One thing the border wall fight has not shut down is Congress’s desire to harvest federal cash for farming and ranching businesses, by hook or by crook. Case in point: Wednesday’s House adoption of a $14 billion supplemental disaster spending bill. After going five years without an “emergency” spending package for agriculture, Congress is now on track to adopt two in less than 12 months. While partisan positioning on the border wall and shutdown keeps delaying this particular bill, the seeds are planted for bipartisan evisceration of common sense federal farm policy.
Don’t let the 237-187 vote fool you. H.R. 268, introduced by House Democrats, was nearly identical to the supplemental spending bill Republicans passed last December. Democrats tacked on some additional spending for the SNAP program in Puerto Rico and Rural Development Grants. But the main difference was that partisan messaging provisions were inverted, resulting in poison pills for each side, and failed bills as a result.
Why Previous Bills Failed
Quick refresher: Back in December, at the eleventh hour GOP leaders took their Omnibus spending bill, which contained a supplemental disaster bill, and inserted $5.7 billion in “emergency” spending for physical barriers at borders (aka, the wall). Senate Democrats objected, and unsurprisingly, the bill died in the Senate, and the government shut down. This time, hours before the House considered the bill, Democratic Leaders inserted a provision providing funding to reopen shuttered agencies through February 8th and agreed to let the House vote on a provision, which it adopted, prohibiting funding “to plan, develop, or construct a new physical barrier along the Southwest border.” This time, Republicans objected, and the bill was dead on arrival in the Senate. And the government stays shut down.
But the noise and partisan rancor papers over the agreement on the farm business subsidy portion of the bill where the two bills are nearly identical.
Democrats proposed $1,105,442,000 in deficit-financed “emergency” aid to cover agricultural losses due to hurricanes and wildfires that occurred in 2018 – the exact dollar amount proposed in the December bill. A bipartisan group of Members lobbied to increase this, and the House agreed, resulting in a final tally of just over $3.0 billion. The bill expands those eligible for aid to explicitly include businesses that lost poultry, livestock, milk, and private forests. It even reaches back to last February’s emergency spending bill for 2017 hurricanes and wildfires and retroactively makes eligible “losses of peach and blueberry crops in calendar year 2017 due to extreme cold.” The similarities – as you can see in our chart – are uncanny. Also expensive, and at the taxpayer’s expense.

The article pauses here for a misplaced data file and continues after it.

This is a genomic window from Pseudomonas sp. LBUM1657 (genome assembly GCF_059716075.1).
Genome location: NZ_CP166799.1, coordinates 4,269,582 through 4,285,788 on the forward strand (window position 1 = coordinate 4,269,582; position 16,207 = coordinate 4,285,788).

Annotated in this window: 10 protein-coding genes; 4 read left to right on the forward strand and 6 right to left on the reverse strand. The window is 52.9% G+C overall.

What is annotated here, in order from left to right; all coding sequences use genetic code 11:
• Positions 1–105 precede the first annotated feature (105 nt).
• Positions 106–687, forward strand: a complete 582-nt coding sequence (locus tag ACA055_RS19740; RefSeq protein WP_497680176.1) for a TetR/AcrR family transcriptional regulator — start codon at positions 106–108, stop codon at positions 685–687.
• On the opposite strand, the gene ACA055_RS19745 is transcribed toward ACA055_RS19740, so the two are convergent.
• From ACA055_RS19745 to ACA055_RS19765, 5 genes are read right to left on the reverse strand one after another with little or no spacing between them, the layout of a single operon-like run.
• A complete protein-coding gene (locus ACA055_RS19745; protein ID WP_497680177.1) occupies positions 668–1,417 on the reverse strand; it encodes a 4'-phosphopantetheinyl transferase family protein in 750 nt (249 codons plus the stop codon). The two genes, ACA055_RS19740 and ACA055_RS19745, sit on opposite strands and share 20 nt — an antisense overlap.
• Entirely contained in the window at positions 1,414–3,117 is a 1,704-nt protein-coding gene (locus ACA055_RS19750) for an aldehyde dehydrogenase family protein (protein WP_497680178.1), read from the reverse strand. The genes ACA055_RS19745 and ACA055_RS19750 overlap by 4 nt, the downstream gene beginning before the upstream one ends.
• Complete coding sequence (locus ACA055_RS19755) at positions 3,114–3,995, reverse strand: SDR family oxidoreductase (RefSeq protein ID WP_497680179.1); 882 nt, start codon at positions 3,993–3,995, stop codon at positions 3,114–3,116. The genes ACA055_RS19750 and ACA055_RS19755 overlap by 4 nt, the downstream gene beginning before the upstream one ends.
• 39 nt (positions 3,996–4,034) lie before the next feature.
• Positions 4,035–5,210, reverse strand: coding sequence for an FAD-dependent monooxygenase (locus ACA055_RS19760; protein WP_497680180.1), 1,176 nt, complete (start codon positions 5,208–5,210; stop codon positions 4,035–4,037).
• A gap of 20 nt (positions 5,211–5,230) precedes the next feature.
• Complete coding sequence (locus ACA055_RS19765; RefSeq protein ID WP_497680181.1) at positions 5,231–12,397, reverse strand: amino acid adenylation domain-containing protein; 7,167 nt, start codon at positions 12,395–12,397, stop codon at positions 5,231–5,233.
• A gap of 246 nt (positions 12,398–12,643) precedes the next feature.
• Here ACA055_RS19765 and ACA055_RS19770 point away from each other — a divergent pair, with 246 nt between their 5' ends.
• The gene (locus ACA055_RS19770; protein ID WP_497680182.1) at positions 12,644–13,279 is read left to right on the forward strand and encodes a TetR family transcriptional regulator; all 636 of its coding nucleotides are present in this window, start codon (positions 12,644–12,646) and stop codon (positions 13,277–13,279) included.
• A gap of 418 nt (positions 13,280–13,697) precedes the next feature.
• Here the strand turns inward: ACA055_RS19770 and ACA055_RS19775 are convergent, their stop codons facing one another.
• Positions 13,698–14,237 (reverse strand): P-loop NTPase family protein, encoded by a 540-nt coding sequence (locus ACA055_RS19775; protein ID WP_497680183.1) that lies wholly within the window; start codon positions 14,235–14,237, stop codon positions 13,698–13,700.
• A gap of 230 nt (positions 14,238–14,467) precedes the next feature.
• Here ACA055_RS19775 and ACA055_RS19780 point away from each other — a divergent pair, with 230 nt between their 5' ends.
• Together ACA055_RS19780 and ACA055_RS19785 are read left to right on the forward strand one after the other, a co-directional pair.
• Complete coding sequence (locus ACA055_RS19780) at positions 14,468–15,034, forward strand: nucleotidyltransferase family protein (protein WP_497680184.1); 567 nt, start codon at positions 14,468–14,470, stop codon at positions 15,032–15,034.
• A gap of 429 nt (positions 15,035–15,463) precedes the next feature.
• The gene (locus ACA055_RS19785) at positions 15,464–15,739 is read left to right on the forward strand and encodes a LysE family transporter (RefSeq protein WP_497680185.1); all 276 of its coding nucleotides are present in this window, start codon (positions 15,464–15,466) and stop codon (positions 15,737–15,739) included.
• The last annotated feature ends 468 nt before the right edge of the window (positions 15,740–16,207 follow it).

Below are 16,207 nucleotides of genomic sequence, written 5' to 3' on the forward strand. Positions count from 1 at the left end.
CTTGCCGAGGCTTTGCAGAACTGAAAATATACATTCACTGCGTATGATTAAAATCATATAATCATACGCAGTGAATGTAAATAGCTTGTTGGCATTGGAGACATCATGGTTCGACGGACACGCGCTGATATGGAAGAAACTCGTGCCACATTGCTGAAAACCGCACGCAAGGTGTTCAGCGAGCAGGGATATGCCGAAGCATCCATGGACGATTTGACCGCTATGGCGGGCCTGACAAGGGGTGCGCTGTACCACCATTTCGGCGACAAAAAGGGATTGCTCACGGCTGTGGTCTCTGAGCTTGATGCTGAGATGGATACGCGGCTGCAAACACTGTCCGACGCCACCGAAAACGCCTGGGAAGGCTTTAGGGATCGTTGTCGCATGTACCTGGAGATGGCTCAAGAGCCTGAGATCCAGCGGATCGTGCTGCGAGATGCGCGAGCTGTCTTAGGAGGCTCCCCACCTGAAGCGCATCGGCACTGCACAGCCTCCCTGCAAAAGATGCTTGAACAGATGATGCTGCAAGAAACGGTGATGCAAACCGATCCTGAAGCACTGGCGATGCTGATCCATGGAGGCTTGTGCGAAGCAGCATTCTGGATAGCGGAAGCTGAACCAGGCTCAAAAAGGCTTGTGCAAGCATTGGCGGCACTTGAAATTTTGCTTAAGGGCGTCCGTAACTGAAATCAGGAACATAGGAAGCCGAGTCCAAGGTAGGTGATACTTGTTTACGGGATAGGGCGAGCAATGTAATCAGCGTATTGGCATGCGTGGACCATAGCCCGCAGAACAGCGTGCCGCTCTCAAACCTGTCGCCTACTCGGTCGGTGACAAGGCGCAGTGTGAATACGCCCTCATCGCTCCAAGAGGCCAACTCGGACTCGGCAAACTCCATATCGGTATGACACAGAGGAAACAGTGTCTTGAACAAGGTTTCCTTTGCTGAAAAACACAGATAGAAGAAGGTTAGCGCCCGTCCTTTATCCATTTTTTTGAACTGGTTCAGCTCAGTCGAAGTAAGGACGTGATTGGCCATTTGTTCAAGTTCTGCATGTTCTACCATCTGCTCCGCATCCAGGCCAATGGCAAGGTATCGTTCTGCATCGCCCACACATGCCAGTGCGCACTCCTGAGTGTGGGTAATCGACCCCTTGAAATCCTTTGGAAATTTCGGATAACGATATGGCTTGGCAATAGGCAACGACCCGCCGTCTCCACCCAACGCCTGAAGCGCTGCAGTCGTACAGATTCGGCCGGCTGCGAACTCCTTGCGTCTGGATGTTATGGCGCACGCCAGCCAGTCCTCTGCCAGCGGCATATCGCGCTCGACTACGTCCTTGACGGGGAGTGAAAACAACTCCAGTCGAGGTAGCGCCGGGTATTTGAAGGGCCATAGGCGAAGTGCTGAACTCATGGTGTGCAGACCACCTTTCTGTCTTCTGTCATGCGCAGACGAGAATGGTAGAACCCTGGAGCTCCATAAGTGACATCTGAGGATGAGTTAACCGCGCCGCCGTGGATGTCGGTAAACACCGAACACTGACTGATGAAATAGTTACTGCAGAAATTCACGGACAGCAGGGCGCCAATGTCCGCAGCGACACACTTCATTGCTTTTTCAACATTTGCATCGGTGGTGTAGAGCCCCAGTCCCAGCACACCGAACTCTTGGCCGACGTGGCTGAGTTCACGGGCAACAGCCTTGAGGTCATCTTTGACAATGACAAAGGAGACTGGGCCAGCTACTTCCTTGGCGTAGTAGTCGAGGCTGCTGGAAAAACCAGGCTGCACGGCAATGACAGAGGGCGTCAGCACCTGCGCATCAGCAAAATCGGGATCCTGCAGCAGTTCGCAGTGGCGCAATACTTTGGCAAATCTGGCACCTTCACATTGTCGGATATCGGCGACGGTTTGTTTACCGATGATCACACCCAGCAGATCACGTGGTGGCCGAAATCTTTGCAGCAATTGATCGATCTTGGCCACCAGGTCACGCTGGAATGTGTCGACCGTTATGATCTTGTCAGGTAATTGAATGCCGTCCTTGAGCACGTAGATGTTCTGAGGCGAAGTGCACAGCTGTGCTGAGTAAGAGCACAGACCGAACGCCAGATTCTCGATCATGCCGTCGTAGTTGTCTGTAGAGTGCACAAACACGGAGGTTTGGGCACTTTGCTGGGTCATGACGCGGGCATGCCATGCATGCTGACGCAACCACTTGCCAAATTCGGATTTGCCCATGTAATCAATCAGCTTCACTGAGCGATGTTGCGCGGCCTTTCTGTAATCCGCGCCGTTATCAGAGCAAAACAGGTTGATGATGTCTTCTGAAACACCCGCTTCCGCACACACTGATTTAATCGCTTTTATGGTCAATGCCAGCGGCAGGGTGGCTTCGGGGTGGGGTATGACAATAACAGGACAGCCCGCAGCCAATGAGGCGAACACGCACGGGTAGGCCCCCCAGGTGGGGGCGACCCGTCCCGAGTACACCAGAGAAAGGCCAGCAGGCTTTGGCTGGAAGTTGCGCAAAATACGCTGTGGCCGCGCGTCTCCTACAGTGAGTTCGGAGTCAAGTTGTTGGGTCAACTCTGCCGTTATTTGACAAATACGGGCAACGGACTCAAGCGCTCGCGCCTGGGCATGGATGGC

Next Bill, Same As The First
The federal government has amassed a $22 trillion debt and is approaching annual trillion-dollar operating deficits because lawmakers refuse to set priorities and live within our budgetary means. The supplemental continues this trend. Lawmakers just concluded a pitched years-long battle over an $867 billion farm bill. One in which supporters of a failed effort to reform nutrition programs claimed they wanted to decrease dependency on Washington by increasing personal responsibility. This while those members refused to even debate modest reforms to farm business income subsidy programs. Claiming it too dangerous to risk reforming programs that had eliminated the need for ad hoc disaster aid.
The ink isn’t even dry on the 2018 farm bill, but the supplemental rips the veneer off this charade.
This bill will unlock $3.0 billion in income subsidies for agricultural businesses. This is not money to rebuild roads, provide temporary shelter, or anything similar. This is in addition to $2.6 billion passed last February and the more than $9 billion in income subsidy checks scheduled to be cut for damages from the trade war. And farm businesses can receive it even if they chose to not buy crop insurance when it was available.
More galling is the bill’s hostility toward crop insurance as a means of having farm businesses shoulder even a little bit of the financial burden of their financial safety net. In case you’ve forgotten, under federally subsidized crop insurance, farming and ranching businesses can buy policies that pay out if in a given year they fail to produce as much crop or revenue from that crop as they hoped. And on average they only pay for about 40 percent of the premium cost, with the federal taxpayer picking up the remainder.
But this apparently isn’t enough. A new provision would enable the “emergency” aid to cover the farmers’ portion of crop insurance premiums. Both future and previous.
So much for crop insurance negating the need for ad hoc aid. So much for personal responsibility.
Ironically USDA can’t implement changes made by the 2018 farm bill as long as they are locked out of their offices. Yet Congressional expansion of agricultural income entitlements continues. Replacing a cost-shared program with “free” money from Washington is costly, irresponsible, and insulting. The end result is the supplemental is a threat to efforts toward creating a cost-effective safety net we can afford.